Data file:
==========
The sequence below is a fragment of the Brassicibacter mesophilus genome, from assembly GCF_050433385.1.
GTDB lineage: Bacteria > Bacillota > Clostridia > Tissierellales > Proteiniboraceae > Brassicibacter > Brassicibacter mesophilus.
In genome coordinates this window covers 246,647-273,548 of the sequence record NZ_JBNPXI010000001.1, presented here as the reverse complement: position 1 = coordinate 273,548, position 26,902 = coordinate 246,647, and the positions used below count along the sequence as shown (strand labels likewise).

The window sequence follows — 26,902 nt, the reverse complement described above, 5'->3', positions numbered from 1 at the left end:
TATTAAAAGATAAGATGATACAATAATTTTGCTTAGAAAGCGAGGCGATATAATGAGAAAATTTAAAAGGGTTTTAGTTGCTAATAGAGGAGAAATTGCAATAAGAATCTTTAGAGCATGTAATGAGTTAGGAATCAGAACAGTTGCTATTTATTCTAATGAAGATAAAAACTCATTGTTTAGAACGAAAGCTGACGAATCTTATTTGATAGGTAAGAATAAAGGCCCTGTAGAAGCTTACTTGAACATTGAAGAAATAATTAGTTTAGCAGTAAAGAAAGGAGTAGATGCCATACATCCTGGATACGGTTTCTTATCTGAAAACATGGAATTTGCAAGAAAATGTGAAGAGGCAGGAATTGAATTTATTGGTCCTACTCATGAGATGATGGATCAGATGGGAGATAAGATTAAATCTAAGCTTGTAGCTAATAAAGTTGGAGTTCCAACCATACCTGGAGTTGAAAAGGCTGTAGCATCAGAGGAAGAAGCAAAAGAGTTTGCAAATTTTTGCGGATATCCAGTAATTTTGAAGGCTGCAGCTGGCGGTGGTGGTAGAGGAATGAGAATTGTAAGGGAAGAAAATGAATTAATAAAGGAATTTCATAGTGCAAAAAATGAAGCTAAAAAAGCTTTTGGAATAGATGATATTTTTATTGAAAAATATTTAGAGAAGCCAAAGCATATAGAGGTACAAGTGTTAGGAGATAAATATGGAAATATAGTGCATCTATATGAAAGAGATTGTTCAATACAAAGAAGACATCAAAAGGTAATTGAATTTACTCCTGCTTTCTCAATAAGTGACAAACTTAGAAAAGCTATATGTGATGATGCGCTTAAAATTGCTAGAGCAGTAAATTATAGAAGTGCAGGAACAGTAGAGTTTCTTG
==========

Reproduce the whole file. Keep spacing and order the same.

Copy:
The sequence below is a fragment of the Brassicibacter mesophilus genome, from assembly GCF_050433385.1.
GTDB lineage: Bacteria > Bacillota > Clostridia > Tissierellales > Proteiniboraceae > Brassicibacter > Brassicibacter mesophilus.
In genome coordinates this window covers 246,647-273,548 of the sequence record NZ_JBNPXI010000001.1, presented here as the reverse complement: position 1 = coordinate 273,548, position 26,902 = coordinate 246,647, and the positions used below count along the sequence as shown (strand labels likewise).

The window sequence follows — 26,902 nt, the reverse complement described above, 5'->3', positions numbered from 1 at the left end:
TATTAAAAGATAAGATGATACAATAATTTTGCTTAGAAAGCGAGGCGATATAATGAGAAAATTTAAAAGGGTTTTAGTTGCTAATAGAGGAGAAATTGCAATAAGAATCTTTAGAGCATGTAATGAGTTAGGAATCAGAACAGTTGCTATTTATTCTAATGAAGATAAAAACTCATTGTTTAGAACGAAAGCTGACGAATCTTATTTGATAGGTAAGAATAAAGGCCCTGTAGAAGCTTACTTGAACATTGAAGAAATAATTAGTTTAGCAGTAAAGAAAGGAGTAGATGCCATACATCCTGGATACGGTTTCTTATCTGAAAACATGGAATTTGCAAGAAAATGTGAAGAGGCAGGAATTGAATTTATTGGTCCTACTCATGAGATGATGGATCAGATGGGAGATAAGATTAAATCTAAGCTTGTAGCTAATAAAGTTGGAGTTCCAACCATACCTGGAGTTGAAAAGGCTGTAGCATCAGAGGAAGAAGCAAAAGAGTTTGCAAATTTTTGCGGATATCCAGTAATTTTGAAGGCTGCAGCTGGCGGTGGTGGTAGAGGAATGAGAATTGTAAGGGAAGAAAATGAATTAATAAAGGAATTTCATAGTGCAAAAAATGAAGCTAAAAAAGCTTTTGGAATAGATGATATTTTTATTGAAAAATATTTAGAGAAGCCAAAGCATATAGAGGTACAAGTGTTAGGAGATAAATATGGAAATATAGTGCATCTATATGAAAGAGATTGTTCAATACAAAGAAGACATCAAAAGGTAATTGAATTTACTCCTGCTTTCTCAATAAGTGACAAACTTAGAAAAGCTATATGTGATGATGCGCTTAAAATTGCTAGAGCAGTAAATTATAGAAGTGCAGGAACAGTAGAGTTTCTTG